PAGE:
Writing Groups: The Good, The Bad, & The Ugly


I just finished my first writing group. We met for eight weeks in a classroom at the Burbank Adult School. Every Wednesday we gathered around a large wooden table to critique each other’s writing, and listen to our own writing being critiqued.

The Good

The best part about joining a writing group was that we were required to complete a new piece of work weekly. As a beginning writer, that was great. Not only were we forced to complete a piece of work on a regular basis, but we also got an opportunity to get that work critiqued. That was a blessing, because we got to hear what our peers thought about our work, as well as what the teacher had to say, who had more writing experience.

Tip: Pick a writing group that requires new material each week, either through assignments or of your own creation.

The Bad

I remember a rhyme from my childhood: “First the worst, second the best, etc…”

The first class was indeed the worst, when I didn’t know what to expect. I was nervous that I would be joining a cast of seasoned writers who would show up with their portfolios of published work and expect me to be on their level. They would wear glasses on the tip of their noses as they looked down on me.

As I sat down and listened to introductions, I was pleasantly surprised when everyone there just wanted to write. Some had started writing books, and some had never written prose. There was a good mix.

Tip: Don’t be afraid to try a new class or join a writing group! There will be people there who could benefit from what you have to contribute.

The Ugly

The critiques were the ugliest part of the class. The first time my group discussed my story my face was warm and my pulse rate went up.

I eventually learned to enjoy the constructive criticism, because it helped me to become a better writer. It was ugly when the group did not say much about my piece. There were times when people stared at the table awkardly because they either didn’t have anything to say, didn’t know what to say, or were waiting for other people to say something. The best critiquing sessions were near the end of the writing group, when people felt more comfortable with each other.

Tip: Try to find at least one nice comment and one constructive comment about each paper that you critique. You will only be helping the members of your group and it will make the class more interesting.

What’s your experience with writing groups? If you want to join a group or take a class but haven’t, why?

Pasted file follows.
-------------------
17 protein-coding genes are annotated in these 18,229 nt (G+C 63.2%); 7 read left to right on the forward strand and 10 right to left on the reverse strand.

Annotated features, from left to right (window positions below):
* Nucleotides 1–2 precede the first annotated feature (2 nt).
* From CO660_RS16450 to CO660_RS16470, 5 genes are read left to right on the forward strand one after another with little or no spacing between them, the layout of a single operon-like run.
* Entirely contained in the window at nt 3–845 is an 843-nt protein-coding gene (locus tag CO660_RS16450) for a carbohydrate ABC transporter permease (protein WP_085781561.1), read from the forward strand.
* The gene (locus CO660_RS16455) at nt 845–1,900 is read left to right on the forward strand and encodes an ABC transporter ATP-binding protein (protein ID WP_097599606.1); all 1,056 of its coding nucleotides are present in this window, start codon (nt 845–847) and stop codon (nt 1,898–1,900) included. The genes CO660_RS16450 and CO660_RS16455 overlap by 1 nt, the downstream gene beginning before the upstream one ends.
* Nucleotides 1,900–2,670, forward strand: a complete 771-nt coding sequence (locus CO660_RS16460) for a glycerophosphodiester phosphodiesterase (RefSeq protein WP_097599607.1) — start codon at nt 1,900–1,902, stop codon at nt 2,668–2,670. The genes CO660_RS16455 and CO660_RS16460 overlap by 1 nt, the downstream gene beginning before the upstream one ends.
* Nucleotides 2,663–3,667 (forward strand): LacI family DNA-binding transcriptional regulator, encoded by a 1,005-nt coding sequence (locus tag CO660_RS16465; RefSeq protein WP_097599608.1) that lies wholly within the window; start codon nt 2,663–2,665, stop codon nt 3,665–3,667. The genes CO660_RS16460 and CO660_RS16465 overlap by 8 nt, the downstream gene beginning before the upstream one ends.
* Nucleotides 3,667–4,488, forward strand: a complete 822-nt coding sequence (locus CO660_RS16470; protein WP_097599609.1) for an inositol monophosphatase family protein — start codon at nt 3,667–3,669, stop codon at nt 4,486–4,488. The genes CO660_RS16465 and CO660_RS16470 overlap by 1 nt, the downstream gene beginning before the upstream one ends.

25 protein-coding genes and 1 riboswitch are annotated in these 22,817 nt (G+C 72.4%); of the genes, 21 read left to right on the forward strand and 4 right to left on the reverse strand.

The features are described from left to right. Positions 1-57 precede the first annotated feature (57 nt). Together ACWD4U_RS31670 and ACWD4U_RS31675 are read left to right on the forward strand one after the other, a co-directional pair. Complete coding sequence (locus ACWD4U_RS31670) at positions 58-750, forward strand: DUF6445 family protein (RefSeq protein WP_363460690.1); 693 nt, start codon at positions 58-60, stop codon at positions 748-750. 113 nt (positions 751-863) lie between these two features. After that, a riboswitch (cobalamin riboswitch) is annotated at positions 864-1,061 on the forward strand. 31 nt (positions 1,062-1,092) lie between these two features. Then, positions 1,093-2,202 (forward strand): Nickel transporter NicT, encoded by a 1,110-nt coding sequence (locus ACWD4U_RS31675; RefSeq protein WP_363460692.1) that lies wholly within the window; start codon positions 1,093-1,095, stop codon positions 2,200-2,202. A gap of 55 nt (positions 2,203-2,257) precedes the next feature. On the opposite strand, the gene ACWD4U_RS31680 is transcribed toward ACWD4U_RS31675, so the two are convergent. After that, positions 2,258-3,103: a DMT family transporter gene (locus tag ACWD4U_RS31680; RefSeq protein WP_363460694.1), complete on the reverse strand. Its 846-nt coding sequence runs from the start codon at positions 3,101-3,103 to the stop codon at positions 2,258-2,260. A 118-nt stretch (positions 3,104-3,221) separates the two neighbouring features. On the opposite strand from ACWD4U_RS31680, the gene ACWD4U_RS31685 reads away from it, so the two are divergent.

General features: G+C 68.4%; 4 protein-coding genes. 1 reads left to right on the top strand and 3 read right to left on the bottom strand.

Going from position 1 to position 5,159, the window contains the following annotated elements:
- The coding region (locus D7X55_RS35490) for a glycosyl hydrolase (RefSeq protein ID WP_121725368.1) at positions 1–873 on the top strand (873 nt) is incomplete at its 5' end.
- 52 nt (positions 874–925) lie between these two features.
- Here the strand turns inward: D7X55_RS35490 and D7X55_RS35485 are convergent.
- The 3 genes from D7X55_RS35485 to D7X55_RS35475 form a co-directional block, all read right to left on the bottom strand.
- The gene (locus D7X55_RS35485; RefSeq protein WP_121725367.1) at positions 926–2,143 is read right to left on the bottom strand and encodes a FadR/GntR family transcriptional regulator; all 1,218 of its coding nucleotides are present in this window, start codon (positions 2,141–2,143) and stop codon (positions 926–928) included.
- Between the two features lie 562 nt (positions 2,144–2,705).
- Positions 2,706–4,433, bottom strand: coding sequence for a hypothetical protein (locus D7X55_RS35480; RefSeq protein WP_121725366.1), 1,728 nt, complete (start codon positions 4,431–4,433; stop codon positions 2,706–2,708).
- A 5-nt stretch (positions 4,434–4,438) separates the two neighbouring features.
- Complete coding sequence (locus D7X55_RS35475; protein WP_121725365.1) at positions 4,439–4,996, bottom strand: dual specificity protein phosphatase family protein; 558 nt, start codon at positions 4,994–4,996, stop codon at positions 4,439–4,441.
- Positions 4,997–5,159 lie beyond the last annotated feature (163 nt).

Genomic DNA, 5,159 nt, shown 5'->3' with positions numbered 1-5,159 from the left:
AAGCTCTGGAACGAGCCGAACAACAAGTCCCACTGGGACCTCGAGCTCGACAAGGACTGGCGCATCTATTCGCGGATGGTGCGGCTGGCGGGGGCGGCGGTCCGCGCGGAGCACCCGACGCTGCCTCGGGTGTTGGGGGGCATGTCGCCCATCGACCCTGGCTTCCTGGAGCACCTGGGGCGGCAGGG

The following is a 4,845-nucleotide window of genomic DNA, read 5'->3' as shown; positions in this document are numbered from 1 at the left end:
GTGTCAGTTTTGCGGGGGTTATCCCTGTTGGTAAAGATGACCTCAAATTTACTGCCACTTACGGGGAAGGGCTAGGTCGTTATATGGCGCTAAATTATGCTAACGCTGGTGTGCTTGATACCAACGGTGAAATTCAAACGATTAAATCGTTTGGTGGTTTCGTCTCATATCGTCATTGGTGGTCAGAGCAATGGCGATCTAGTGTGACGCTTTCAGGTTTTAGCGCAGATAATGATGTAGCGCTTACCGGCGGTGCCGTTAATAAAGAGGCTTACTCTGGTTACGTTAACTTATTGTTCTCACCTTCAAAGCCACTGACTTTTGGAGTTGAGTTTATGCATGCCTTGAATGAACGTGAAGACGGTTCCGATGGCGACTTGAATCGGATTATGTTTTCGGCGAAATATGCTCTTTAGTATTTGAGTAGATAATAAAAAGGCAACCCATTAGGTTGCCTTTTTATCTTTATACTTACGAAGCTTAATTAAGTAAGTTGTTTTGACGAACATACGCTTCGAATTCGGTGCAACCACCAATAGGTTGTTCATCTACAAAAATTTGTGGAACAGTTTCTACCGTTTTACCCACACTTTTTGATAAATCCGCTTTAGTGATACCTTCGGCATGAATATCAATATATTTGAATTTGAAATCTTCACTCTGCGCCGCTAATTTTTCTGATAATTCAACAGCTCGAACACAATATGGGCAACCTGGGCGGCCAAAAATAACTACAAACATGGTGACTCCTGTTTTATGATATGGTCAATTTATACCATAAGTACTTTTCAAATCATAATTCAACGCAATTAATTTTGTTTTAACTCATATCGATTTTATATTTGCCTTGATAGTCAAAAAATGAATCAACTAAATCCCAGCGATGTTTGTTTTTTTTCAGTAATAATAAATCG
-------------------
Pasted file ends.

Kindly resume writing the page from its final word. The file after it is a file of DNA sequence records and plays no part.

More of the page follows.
How Do You Get Publishing Credits?


As a new writer, how do you get publishing credits? I’ll tell you how I got mine.

I sat on a cold concrete bench, surrounded by blooming pink flowers and buzzing bees gathering pollen. I nervously awaited the arrival of Burbank Police Department’s two newest recruits. I was on my first interview assignment.

Earlier in the week, I called the editor of the BurbankNBeyond.com, a local Burbank newspaper. I called hoping to get a meeting. Instead, I was reminded of how under-qualified I was to report on the happenings around Burbank. Although my grandma lived her all her life, I was a new resident and not too familiar with Burbank politics. In the end, I was kindly given a chance to submit my work.

After my nerve-wracking interview with Burbank’s two newest police officers, who were very accommodating and gave me a lot of great information for my article, I rushed home to start typing. I was aiming for 500-800 words, but had trouble getting about 350. I knew that was the most I would get out of this article with the information I got during the interview, so I sent it off. My article was edited and published that night.

The article was published here: http://burbanknbeyond.com/03/sections/policefire/police-activities/burbank-police-add-two-new-officers-to-ranks/

The next morning, I stared at my name in print for about 10 minutes before I sent off an excited e-mail to all of my family and friends. They immediately linked to the article, liked it on Facebook, and e-mailed back their congratulations. I am grateful to have the support of so many people, even if it’s just via a “like” on social media.

In my lifelong dream, I always pictured myself at a small, oak desk, in front of a picturesque beach scene, listening to the ocean waves crashing on the shore and tasting the salty air as my fingers clicked away at my next bestselling novel. Instead, I’m in an uncomfortable wicker chair that is a hand-me-down from my grandma, writing my blog. Hopefully dreams do come true.

What is your dream, and how are you pursuing it?